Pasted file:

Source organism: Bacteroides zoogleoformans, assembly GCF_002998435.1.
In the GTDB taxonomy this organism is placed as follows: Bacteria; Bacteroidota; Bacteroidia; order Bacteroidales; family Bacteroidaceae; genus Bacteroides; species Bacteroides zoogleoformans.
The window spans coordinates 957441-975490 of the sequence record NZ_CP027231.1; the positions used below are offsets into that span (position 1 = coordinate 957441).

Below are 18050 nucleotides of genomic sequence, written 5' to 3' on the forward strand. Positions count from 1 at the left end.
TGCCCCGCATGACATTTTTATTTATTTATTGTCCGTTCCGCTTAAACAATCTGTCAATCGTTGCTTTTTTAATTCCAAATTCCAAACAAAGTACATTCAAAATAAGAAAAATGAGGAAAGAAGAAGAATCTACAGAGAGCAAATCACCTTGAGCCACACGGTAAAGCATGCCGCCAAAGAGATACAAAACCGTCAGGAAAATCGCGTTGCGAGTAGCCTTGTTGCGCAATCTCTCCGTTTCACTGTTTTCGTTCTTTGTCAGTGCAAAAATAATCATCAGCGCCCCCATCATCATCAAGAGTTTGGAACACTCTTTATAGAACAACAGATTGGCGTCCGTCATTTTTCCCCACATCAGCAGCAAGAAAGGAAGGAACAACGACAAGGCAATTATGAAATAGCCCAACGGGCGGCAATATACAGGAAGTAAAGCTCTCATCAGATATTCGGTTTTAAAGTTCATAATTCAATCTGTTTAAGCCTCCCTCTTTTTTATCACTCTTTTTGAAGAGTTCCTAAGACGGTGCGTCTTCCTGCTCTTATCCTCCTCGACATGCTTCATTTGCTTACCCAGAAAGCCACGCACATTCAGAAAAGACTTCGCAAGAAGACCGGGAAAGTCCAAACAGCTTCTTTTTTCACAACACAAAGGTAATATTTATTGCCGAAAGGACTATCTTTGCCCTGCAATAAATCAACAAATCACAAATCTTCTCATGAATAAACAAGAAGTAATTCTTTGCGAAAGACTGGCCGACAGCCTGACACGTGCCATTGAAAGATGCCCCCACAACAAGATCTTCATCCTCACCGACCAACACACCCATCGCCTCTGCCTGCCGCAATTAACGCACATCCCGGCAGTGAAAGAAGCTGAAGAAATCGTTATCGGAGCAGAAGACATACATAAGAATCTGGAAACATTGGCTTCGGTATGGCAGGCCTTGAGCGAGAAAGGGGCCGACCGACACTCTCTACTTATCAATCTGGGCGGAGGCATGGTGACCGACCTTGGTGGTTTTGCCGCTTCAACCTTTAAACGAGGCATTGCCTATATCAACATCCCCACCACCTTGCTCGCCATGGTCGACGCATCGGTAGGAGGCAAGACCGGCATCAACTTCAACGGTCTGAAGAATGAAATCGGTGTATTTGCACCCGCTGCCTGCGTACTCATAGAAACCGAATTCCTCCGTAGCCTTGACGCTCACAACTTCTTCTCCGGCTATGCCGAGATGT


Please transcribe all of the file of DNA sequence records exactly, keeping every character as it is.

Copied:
Source organism: Bacteroides zoogleoformans, assembly GCF_002998435.1.
In the GTDB taxonomy this organism is placed as follows: Bacteria; Bacteroidota; Bacteroidia; order Bacteroidales; family Bacteroidaceae; genus Bacteroides; species Bacteroides zoogleoformans.
The window spans coordinates 957441-975490 of the sequence record NZ_CP027231.1; the positions used below are offsets into that span (position 1 = coordinate 957441).

Below are 18050 nucleotides of genomic sequence, written 5' to 3' on the forward strand. Positions count from 1 at the left end.
TGCCCCGCATGACATTTTTATTTATTTATTGTCCGTTCCGCTTAAACAATCTGTCAATCGTTGCTTTTTTAATTCCAAATTCCAAACAAAGTACATTCAAAATAAGAAAAATGAGGAAAGAAGAAGAATCTACAGAGAGCAAATCACCTTGAGCCACACGGTAAAGCATGCCGCCAAAGAGATACAAAACCGTCAGGAAAATCGCGTTGCGAGTAGCCTTGTTGCGCAATCTCTCCGTTTCACTGTTTTCGTTCTTTGTCAGTGCAAAAATAATCATCAGCGCCCCCATCATCATCAAGAGTTTGGAACACTCTTTATAGAACAACAGATTGGCGTCCGTCATTTTTCCCCACATCAGCAGCAAGAAAGGAAGGAACAACGACAAGGCAATTATGAAATAGCCCAACGGGCGGCAATATACAGGAAGTAAAGCTCTCATCAGATATTCGGTTTTAAAGTTCATAATTCAATCTGTTTAAGCCTCCCTCTTTTTTATCACTCTTTTTGAAGAGTTCCTAAGACGGTGCGTCTTCCTGCTCTTATCCTCCTCGACATGCTTCATTTGCTTACCCAGAAAGCCACGCACATTCAGAAAAGACTTCGCAAGAAGACCGGGAAAGTCCAAACAGCTTCTTTTTTCACAACACAAAGGTAATATTTATTGCCGAAAGGACTATCTTTGCCCTGCAATAAATCAACAAATCACAAATCTTCTCATGAATAAACAAGAAGTAATTCTTTGCGAAAGACTGGCCGACAGCCTGACACGTGCCATTGAAAGATGCCCCCACAACAAGATCTTCATCCTCACCGACCAACACACCCATCGCCTCTGCCTGCCGCAATTAACGCACATCCCGGCAGTGAAAGAAGCTGAAGAAATCGTTATCGGAGCAGAAGACATACATAAGAATCTGGAAACATTGGCTTCGGTATGGCAGGCCTTGAGCGAGAAAGGGGCCGACCGACACTCTCTACTTATCAATCTGGGCGGAGGCATGGTGACCGACCTTGGTGGTTTTGCCGCTTCAACCTTTAAACGAGGCATTGCCTATATCAACATCCCCACCACCTTGCTCGCCATGGTCGACGCATCGGTAGGAGGCAAGACCGGCATCAACTTCAACGGTCTGAAGAATGAAATCGGTGTATTTGCACCCGCTGCCTGCGTACTCATAGAAACCGAATTCCTCCGTAGCCTTGACGCTCACAACTTCTTCTCCGGCTATGCCGAGATGT